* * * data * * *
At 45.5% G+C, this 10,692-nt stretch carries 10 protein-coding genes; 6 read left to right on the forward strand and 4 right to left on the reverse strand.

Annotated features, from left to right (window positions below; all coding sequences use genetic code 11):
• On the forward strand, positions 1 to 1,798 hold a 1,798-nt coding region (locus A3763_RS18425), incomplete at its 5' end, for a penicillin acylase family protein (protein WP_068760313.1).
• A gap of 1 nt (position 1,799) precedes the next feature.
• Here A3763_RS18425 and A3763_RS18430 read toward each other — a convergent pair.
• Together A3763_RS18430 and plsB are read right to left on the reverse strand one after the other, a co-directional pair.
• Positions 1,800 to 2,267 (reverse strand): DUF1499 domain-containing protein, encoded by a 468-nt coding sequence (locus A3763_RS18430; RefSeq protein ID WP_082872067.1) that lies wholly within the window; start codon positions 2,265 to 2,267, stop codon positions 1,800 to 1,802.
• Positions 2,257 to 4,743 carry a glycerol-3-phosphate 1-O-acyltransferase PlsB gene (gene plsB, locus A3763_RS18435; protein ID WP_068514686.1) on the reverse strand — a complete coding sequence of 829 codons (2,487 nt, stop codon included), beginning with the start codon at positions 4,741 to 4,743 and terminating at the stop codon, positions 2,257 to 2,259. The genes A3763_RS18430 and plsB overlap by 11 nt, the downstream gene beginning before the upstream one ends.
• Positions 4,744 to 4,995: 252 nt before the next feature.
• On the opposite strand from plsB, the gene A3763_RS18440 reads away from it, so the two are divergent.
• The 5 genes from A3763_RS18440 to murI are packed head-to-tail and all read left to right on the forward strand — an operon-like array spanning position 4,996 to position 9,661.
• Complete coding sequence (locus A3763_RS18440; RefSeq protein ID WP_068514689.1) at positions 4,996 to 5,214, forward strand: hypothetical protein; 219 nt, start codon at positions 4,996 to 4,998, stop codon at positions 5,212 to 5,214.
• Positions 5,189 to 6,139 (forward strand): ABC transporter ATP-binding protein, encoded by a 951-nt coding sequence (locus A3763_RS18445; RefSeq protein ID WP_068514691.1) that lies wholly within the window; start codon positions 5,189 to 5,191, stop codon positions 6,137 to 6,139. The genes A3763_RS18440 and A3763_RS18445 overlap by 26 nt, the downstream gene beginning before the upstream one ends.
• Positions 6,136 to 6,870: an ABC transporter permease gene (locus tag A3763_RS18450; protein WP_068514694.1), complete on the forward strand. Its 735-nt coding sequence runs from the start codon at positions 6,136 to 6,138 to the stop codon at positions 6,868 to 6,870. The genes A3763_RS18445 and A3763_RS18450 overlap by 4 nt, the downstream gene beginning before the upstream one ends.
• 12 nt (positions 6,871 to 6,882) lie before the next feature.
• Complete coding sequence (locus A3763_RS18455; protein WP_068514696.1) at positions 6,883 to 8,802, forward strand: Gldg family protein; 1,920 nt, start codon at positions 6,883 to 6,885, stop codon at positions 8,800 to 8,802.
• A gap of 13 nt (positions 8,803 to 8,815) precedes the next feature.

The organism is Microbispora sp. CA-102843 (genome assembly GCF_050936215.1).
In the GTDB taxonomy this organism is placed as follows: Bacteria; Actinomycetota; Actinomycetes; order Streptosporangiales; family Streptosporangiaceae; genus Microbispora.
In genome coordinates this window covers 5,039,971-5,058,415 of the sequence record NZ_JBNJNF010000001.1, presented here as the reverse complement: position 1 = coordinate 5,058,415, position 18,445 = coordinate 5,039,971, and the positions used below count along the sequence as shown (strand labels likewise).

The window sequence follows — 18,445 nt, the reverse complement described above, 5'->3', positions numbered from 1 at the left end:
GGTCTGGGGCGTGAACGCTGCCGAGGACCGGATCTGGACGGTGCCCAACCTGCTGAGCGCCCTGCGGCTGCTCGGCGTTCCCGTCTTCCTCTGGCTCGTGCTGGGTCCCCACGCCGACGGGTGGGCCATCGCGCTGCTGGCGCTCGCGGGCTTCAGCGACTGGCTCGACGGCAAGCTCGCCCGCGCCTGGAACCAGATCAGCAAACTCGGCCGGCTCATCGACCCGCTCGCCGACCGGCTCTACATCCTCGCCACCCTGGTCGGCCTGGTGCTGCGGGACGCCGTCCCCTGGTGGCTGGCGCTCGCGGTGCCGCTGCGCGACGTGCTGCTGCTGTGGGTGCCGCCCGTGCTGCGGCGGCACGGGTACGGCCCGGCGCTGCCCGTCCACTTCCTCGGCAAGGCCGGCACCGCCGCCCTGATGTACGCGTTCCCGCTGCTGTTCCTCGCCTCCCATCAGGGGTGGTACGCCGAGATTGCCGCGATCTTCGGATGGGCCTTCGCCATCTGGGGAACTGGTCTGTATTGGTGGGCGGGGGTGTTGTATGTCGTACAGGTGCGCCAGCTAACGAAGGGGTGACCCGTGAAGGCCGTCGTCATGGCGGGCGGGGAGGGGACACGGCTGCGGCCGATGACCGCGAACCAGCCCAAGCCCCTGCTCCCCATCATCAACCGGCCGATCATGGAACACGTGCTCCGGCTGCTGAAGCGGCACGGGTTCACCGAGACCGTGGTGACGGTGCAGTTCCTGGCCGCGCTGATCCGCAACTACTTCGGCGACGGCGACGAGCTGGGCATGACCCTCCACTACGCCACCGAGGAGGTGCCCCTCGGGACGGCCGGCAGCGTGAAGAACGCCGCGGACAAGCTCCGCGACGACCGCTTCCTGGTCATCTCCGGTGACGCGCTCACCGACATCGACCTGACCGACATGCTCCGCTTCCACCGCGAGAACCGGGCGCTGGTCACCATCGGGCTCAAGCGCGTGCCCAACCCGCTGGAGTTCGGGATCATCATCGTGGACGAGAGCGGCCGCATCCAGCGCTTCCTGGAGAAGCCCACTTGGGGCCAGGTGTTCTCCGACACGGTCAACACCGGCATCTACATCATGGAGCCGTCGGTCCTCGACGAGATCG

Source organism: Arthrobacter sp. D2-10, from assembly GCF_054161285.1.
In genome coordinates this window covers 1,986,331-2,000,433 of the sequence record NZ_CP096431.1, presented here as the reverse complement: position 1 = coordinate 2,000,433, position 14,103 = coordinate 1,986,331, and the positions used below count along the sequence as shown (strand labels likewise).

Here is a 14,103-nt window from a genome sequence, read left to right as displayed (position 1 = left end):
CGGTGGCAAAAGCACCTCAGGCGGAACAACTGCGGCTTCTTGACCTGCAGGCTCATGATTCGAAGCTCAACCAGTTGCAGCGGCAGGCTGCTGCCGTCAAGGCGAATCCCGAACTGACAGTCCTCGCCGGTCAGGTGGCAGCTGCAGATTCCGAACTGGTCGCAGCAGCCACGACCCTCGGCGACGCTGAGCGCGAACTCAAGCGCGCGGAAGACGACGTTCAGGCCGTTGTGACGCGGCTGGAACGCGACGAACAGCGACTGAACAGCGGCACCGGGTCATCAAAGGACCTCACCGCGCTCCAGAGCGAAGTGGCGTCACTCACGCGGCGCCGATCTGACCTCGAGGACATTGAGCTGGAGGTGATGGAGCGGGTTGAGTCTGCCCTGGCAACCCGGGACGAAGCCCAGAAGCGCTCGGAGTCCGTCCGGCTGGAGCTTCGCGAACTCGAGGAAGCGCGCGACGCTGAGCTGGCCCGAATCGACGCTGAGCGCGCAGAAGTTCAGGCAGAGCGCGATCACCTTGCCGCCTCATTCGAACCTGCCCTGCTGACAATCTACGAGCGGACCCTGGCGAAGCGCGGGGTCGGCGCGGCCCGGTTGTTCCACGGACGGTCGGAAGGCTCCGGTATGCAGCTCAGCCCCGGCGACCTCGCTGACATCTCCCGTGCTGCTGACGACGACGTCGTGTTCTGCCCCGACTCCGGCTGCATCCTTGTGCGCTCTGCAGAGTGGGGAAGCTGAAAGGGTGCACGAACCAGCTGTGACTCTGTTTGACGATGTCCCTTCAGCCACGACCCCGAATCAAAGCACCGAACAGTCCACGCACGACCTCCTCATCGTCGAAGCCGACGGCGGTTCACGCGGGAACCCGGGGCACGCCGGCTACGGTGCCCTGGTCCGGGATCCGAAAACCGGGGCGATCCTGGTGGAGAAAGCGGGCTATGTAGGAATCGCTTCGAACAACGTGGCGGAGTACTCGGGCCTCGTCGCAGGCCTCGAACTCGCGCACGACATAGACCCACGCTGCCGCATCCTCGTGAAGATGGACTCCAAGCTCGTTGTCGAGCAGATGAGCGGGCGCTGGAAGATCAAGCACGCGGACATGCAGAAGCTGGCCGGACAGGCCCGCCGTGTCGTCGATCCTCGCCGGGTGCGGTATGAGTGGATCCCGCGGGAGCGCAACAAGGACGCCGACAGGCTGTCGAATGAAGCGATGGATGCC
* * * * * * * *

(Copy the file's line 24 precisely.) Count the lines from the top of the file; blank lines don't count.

In genome coordinates this window covers 1,986,331-2,000,433 of the sequence record NZ_CP096431.1, presented here as the reverse complement: position 1 = coordinate 2,000,433, position 14,103 = coordinate 1,986,331, and the positions used below count along the sequence as shown (strand labels likewise).